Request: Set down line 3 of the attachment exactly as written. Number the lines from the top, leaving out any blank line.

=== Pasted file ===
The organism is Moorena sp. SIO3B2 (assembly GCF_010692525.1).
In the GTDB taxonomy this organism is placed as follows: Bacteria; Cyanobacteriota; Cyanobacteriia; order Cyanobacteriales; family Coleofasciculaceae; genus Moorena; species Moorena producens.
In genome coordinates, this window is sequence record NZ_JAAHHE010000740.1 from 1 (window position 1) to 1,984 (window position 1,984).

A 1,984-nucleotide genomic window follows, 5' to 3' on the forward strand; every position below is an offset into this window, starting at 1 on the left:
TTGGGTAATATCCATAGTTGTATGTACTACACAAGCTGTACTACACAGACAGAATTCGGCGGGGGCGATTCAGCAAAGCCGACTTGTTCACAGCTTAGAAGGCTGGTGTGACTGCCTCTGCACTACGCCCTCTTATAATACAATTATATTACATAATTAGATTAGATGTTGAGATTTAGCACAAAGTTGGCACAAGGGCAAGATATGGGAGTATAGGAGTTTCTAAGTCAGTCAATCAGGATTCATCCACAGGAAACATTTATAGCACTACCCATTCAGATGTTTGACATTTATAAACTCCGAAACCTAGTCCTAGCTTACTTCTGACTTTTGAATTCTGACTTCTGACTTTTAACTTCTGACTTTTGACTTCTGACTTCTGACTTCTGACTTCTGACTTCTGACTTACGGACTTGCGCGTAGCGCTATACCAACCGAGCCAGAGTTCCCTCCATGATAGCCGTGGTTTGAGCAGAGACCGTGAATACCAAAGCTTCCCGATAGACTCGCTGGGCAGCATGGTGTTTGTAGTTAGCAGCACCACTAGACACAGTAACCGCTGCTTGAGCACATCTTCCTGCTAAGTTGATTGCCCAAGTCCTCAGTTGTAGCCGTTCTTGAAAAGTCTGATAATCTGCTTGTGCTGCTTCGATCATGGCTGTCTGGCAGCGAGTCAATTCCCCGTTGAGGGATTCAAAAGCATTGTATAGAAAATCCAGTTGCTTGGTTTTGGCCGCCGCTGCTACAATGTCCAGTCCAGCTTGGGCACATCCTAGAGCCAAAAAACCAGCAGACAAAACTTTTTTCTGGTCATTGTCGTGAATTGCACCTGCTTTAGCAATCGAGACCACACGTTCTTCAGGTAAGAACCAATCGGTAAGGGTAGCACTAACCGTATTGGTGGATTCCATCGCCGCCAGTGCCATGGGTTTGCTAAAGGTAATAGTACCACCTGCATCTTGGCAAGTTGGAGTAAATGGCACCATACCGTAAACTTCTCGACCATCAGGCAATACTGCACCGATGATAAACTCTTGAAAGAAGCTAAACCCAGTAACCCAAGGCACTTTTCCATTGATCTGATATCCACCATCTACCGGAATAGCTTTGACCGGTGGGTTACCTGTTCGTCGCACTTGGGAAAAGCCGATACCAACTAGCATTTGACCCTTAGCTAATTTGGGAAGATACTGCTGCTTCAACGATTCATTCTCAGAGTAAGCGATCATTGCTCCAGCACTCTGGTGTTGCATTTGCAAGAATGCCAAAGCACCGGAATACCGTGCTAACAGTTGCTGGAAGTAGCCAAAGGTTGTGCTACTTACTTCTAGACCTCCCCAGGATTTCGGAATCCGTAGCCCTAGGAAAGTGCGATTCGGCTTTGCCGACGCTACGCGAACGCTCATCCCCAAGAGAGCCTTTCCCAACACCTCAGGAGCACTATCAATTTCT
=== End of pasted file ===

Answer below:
In genome coordinates, this window is sequence record NZ_JAAHHE010000740.1 from 1 (window position 1) to 1,984 (window position 1,984).